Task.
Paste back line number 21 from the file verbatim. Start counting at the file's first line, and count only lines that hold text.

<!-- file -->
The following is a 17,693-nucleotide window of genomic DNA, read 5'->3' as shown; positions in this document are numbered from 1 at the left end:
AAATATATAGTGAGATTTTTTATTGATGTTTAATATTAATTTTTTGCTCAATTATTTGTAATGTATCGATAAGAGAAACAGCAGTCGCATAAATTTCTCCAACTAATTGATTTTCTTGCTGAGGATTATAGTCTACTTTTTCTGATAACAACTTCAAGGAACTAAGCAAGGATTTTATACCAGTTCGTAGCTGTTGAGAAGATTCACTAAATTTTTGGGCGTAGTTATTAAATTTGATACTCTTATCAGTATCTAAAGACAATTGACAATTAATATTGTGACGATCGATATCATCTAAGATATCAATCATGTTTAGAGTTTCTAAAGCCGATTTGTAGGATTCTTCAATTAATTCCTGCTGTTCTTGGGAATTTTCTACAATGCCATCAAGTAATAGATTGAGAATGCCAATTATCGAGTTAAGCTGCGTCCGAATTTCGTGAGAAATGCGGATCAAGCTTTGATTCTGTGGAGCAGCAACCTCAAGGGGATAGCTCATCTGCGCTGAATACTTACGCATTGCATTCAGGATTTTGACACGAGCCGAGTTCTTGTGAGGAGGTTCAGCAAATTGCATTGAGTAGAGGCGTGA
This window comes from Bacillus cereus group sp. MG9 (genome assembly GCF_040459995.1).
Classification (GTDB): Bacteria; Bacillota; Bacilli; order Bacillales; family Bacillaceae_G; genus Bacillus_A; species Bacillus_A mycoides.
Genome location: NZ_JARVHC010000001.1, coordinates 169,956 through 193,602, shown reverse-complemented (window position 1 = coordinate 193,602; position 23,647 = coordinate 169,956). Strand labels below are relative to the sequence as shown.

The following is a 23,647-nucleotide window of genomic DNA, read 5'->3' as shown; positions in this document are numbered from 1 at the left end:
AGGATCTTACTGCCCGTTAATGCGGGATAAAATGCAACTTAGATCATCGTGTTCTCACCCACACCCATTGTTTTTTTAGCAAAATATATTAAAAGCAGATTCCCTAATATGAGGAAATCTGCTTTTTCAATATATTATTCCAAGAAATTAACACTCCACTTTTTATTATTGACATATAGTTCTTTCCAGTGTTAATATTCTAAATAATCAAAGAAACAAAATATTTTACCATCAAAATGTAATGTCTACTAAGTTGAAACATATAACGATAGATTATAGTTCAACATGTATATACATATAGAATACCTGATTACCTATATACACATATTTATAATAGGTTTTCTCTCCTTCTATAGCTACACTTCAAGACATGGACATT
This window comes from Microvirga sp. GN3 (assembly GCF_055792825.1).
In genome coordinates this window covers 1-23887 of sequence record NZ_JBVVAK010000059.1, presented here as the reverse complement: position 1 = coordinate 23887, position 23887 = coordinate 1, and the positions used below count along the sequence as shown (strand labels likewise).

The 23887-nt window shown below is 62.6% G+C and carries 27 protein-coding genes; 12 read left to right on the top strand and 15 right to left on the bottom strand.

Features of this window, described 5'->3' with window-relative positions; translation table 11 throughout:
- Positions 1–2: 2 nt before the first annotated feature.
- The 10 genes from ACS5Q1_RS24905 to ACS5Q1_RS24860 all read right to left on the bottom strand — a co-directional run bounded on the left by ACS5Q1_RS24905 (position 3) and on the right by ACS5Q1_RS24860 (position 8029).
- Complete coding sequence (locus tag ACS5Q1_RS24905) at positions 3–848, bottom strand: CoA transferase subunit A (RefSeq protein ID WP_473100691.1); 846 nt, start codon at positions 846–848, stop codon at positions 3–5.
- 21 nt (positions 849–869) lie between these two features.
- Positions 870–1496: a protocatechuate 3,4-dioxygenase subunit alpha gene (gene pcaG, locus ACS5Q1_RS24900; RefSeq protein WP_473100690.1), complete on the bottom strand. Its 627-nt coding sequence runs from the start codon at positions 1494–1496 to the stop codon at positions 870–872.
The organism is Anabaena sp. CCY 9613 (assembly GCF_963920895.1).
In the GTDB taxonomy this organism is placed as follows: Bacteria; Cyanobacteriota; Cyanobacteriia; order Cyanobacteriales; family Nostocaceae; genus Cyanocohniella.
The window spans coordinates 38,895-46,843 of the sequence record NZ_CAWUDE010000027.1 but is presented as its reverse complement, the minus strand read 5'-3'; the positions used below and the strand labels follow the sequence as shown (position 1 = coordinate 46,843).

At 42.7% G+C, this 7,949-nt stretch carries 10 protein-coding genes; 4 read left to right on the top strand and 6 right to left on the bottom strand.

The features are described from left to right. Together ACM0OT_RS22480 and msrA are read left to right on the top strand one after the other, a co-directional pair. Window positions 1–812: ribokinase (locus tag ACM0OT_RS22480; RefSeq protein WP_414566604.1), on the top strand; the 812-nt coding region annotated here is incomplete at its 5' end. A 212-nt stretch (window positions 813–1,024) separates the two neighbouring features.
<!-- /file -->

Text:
The features are described from left to right. Together ACM0OT_RS22480 and msrA are read left to right on the top strand one after the other, a co-directional pair. Window positions 1–812: ribokinase (locus tag ACM0OT_RS22480; RefSeq protein WP_414566604.1), on the top strand; the 812-nt coding region annotated here is incomplete at its 5' end. A 212-nt stretch (window positions 813–1,024) separates the two neighbouring features.